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Waste and Biomass Valorization

, Volume 5, Issue 1, pp 87–95 | Cite as

Feasibility Study on Windrow Co-composting to Recycle Industrial Eggshell Waste

  • Margarida J. QuinaEmail author
  • Micaela A. R. Soares
  • Andreia A. Ribeiro
  • Ana P. Marques
  • Isabel H. Costa
  • Maria C. Magalhães
Original Paper

Abstract

The main objective of this study was to evaluate the feasibility of recycling large quantities of industrial eggshell waste through turned windrows composting in order to obtain a value-added soil improver. For that, four different formulations were tested to produce stable composts with adequate properties to be further used for agronomic applications such as amendment in soils with acid characteristics and/or with low calcium concentration. The eggshell waste is mainly an inorganic animal by-product, and thus its co-composting was conducted with farm wastes (horse and chicken manures) and grass clipping. The windrows were aerated periodically and monitored during 50 days regarding temperature, moisture, pH, conductivity, and carbon/nitrogen ratio (C/N). The thermophilic phase lasted for 10–20 days. At the end, moisture, pH, electrical conductivity, organic matter, C/N ratio, and toxic heavy metals (Cd, Cr, Pb, Cu, Ni, Zn) were determined. The microbiological assessment involved total mesophilic heterotrophic bacteria, total coliform bacteria, thermotolerant coliform bacteria, E.coli and spores of sulphite-reducing clostridia. The assessment of maturity based on germination index and stability by using Dewar self-heating test and respirometry showed that all the composts were mature and stable, with adequate properties for agronomic applications. This study evidenced that large quantities (up to 30 % in weight) of eggshell waste may be converted into calcium-rich marketable compost by thermophilic windrows composting.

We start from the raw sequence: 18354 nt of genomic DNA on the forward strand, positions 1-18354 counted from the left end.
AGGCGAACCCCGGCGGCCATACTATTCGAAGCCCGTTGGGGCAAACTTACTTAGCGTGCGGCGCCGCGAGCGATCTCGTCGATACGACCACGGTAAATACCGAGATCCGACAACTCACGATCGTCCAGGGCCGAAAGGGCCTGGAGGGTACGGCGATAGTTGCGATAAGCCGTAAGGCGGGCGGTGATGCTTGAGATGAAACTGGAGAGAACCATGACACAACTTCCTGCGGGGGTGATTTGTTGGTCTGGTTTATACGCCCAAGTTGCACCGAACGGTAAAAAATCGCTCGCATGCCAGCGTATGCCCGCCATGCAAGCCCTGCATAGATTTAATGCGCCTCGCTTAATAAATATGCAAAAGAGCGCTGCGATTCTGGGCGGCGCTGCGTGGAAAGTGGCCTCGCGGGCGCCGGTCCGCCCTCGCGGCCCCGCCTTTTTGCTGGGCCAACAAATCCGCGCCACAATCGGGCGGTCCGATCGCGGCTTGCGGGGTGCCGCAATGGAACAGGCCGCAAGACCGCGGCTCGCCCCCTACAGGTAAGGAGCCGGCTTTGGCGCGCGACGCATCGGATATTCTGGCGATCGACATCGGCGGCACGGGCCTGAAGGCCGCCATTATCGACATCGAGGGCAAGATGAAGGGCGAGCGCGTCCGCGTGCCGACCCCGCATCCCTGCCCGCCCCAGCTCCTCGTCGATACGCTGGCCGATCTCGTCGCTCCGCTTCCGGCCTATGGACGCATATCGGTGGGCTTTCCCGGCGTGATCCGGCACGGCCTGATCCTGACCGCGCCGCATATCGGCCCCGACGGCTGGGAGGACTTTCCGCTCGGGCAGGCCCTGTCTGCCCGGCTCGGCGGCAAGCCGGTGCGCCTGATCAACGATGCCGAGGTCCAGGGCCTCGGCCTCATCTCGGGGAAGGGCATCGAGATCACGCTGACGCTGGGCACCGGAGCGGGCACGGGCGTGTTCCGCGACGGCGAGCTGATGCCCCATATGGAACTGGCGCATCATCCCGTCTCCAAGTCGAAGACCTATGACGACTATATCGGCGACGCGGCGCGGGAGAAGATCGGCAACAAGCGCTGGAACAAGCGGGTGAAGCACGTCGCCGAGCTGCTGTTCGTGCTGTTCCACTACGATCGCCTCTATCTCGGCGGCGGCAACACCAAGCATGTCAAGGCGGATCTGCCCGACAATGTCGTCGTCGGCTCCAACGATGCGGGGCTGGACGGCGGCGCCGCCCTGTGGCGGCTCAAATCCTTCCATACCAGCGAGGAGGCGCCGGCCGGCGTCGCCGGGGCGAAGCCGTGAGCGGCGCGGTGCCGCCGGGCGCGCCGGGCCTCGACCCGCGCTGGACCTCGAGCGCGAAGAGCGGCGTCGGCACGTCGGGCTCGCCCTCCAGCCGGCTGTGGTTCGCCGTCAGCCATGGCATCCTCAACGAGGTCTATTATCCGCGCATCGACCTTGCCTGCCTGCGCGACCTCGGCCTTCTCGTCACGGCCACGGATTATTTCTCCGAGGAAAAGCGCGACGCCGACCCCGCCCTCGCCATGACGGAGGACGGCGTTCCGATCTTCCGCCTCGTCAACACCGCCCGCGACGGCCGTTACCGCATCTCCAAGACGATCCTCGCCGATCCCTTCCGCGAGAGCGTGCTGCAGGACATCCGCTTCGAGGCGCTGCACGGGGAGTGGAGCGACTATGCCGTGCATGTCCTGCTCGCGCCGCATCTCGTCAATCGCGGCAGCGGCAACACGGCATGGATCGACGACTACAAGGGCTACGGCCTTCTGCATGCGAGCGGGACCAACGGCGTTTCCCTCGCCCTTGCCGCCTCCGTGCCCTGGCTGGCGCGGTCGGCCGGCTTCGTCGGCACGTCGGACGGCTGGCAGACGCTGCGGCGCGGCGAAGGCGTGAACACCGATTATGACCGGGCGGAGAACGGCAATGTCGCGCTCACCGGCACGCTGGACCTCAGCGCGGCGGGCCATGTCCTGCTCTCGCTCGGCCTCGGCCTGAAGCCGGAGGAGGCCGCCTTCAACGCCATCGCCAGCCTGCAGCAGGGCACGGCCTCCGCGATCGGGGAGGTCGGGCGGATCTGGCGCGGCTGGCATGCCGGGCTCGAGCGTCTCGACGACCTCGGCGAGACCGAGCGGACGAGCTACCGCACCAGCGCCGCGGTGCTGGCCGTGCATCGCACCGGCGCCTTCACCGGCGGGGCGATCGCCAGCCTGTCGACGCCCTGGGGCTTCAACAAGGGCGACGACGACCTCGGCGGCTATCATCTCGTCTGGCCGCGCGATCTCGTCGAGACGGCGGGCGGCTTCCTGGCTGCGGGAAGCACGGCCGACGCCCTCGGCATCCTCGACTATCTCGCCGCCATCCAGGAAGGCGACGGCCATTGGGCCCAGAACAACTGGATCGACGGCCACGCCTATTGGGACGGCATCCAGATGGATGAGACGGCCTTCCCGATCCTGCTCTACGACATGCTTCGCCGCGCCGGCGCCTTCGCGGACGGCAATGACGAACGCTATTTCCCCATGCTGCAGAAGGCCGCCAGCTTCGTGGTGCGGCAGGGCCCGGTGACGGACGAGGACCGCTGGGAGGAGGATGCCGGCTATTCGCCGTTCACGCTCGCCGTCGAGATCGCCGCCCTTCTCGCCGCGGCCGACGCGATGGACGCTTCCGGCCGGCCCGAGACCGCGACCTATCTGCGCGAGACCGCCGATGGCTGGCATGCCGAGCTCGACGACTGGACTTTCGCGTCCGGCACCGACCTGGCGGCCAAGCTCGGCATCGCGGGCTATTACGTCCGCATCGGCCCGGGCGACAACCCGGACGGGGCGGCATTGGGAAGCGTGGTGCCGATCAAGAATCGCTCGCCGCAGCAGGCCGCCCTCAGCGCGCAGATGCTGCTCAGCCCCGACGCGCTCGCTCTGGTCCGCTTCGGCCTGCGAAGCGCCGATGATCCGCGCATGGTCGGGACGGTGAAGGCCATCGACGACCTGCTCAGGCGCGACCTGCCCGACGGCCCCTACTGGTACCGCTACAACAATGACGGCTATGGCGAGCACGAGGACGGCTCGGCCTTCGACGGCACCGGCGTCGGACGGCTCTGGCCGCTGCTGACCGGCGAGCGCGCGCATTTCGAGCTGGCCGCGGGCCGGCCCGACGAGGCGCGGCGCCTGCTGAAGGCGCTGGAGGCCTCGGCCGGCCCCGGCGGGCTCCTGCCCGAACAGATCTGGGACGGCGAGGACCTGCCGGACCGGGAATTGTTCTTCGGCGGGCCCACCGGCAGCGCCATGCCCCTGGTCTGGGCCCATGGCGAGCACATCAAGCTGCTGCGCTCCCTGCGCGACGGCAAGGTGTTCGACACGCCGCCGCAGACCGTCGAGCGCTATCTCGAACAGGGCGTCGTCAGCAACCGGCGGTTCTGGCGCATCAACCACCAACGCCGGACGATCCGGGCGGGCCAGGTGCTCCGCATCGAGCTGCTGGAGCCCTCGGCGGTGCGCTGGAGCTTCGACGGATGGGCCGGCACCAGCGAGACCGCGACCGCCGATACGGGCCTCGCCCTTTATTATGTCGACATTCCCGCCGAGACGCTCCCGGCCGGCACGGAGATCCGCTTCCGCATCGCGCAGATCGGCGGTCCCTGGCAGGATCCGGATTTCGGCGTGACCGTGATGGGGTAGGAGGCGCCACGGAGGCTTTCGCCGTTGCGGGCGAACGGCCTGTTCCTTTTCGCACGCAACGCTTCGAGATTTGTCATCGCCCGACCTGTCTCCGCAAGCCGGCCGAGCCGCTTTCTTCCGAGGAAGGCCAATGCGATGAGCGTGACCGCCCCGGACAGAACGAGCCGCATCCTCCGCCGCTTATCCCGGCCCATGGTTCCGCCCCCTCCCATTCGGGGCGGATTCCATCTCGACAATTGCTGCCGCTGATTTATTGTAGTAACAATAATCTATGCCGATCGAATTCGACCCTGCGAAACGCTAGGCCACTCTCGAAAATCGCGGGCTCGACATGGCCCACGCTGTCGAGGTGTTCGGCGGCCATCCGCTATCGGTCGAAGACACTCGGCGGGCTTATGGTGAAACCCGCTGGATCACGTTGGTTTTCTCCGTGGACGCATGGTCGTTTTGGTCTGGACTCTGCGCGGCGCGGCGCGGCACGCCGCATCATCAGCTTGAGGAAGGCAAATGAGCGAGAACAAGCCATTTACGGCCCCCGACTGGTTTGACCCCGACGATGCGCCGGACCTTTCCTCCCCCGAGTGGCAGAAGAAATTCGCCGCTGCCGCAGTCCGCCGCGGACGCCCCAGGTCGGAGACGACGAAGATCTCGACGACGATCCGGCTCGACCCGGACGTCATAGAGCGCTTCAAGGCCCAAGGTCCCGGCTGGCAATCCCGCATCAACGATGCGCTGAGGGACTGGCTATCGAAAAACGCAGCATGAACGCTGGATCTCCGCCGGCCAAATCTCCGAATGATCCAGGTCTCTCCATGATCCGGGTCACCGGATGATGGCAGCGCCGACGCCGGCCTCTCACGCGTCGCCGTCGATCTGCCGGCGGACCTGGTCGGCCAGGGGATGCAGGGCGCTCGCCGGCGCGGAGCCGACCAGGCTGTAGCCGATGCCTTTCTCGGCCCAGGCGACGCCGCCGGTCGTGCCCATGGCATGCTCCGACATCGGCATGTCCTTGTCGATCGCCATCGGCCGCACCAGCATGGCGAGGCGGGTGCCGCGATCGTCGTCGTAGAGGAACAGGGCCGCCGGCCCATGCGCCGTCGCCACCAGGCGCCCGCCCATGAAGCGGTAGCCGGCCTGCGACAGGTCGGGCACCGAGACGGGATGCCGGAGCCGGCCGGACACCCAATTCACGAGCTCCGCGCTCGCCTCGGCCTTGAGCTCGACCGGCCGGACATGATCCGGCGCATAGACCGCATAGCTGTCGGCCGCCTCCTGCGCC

Keywords

Eggshell waste Animal by-product Composting Windrow composting system 

Notes

Acknowledgments

The CERNAS is supported by National Funds through FCT-Foundation for Science and Technology under the project “PEst-OE/AGR/UI0681/2011".

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Copyright information

© Springer Science+Business Media Dordrecht 2013

Authors and Affiliations

  • Margarida J. Quina
    • 1
    Email author
  • Micaela A. R. Soares
    • 1
    • 2
  • Andreia A. Ribeiro
    • 1
  • Ana P. Marques
    • 1
  • Isabel H. Costa
    • 2
  • Maria C. Magalhães
    • 2
  1. 1.CIEPQPF—Research Centre on Chemical Processes Engineering and Forest Products, Department of Chemical EngineeringUniversity of CoimbraCoimbraPortugal
  2. 2.Cernas—Natural Resources, Environment and Society Research CentreCoimbra College of Agriculture of Polytechnic Institute of CoimbraCoimbraPortugal

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